But I’m sure Scott Pruitt’s EPA will get on this (boldface mine):
Noise is “the new secondhand-smoke issue,” said Bradley Vite, who pushed for regulations in Elkhart, Ind., that come with some of the nation’s steepest fines. “It took decades to educate people on the dangers of secondhand smoke. We may need decades to show the impact of secondhand noise.”
The Environmental Protection Agency has said that noise below an average of 70 decibels over 24 hours is safe and won’t cause hearing loss. The National Institute for Occupational Safety and Health says anything below an 85 won’t cause hearing loss for workers exposed to loud machinery.
But those levels are way above recommendations made by the European Union. In 2009, the E.U. set noise guidelines of 40 decibels at night to “protect human health.” And it said steady, continuous noise in the daytime — such as the noise on highways — should not exceed 50 decibels.
“We’re in active denial” about the effects of noise, said Rick Neitzel, director of environmental health policy at the University of Michigan in Ann Arbor. “We’re far, far behind what Europe is doing.”
Because it’s not just the loud stuff:
Noise doesn’t just affect hearing, noise activists say. A study by the University of Michigan showed an association with cardiovascular disease and heart attacks, according to Neitzel, who conducted the study.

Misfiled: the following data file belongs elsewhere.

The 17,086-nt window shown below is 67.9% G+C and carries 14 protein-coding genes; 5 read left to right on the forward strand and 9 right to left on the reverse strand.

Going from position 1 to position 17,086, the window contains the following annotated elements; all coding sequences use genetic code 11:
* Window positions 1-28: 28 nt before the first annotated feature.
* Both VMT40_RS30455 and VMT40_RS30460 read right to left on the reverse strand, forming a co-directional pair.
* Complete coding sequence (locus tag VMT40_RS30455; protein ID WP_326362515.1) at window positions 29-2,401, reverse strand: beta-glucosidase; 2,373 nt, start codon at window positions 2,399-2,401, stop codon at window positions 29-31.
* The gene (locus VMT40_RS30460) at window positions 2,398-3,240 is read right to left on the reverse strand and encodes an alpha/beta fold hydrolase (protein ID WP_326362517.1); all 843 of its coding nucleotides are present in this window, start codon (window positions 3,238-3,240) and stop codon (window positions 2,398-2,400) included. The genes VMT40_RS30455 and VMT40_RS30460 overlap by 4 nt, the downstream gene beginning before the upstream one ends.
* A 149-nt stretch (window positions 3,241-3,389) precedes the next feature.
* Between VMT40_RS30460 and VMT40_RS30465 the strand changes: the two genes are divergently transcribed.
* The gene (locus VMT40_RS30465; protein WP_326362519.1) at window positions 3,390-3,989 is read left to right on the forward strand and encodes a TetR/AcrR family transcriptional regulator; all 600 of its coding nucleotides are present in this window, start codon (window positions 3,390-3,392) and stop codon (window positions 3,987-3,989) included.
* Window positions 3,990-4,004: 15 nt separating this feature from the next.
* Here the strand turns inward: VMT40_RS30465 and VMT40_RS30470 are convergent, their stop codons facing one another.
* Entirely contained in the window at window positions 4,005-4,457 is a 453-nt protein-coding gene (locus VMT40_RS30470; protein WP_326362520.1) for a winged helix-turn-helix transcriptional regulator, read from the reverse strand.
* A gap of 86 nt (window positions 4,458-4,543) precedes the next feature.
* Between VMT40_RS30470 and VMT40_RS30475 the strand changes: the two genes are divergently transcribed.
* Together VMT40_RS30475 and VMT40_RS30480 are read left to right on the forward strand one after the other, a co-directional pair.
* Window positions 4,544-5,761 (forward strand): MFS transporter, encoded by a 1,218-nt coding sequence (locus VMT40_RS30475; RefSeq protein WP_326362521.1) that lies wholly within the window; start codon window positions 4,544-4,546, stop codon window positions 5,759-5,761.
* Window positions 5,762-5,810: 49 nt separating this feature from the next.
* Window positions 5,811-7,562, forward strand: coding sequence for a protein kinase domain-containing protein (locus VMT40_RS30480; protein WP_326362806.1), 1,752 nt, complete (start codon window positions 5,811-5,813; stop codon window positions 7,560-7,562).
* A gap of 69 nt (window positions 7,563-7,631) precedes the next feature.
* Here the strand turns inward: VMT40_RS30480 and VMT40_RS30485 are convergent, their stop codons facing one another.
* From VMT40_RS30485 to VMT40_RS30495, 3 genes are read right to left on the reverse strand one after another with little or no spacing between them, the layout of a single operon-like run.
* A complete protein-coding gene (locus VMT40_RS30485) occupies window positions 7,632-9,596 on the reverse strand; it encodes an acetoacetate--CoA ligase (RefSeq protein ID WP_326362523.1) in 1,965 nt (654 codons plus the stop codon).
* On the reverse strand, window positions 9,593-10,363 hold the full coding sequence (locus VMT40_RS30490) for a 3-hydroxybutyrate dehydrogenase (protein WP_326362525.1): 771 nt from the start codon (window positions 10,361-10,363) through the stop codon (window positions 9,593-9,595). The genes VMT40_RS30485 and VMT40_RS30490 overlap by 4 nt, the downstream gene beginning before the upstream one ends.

“The consensus is that if we can keep noise below 70 decibels on average, that would eliminate hearing loss,” Neitzel said. “But the problem is that if noise is more than 50 decibels, there’s an increased risk of heart attack and hypertension,” he said. “Noise at 70 decibels is not safe.”
Of course, some get it worse than others:
People in poorer and racially segregated neighborhoods live with higher levels of noise than other people, according to a 2017 study led by the School of Public Health at the University of California at Berkeley. Neighborhoods with median annual household incomes below $25,000 were nearly two decibels louder than neighborhoods with incomes above $100,000.
And communities where at least 3 in 4 residents are black had median nighttime noise levels of 46.3 decibels — four decibels louder than communities with no black residents.
One more reason to get people out of cars:
Most of the roaring noise from highways comes from the tires on the road, not the engine or exhaust noise,” said Robert Bernhard, vice president for research at the University of Notre Dame and an expert in noise-control engineering. Traditional concrete is raked with grooves that run across the road to drain water, he said.
Quieter concrete has grooves that go with traffic and drops highway sound levels 5.8 decibels, on average, a study in Texas found. That is equivalent to a roughly 70 percent reduction in traffic, according to Emily Black, spokeswoman for the Texas Department of Transportation.
Keep in mind that a 10 decibel increase means a ten-fold increase in the ‘loudness’ (the power) of the sound. Someday, we’ll start to look into this. Probably not the next few years though…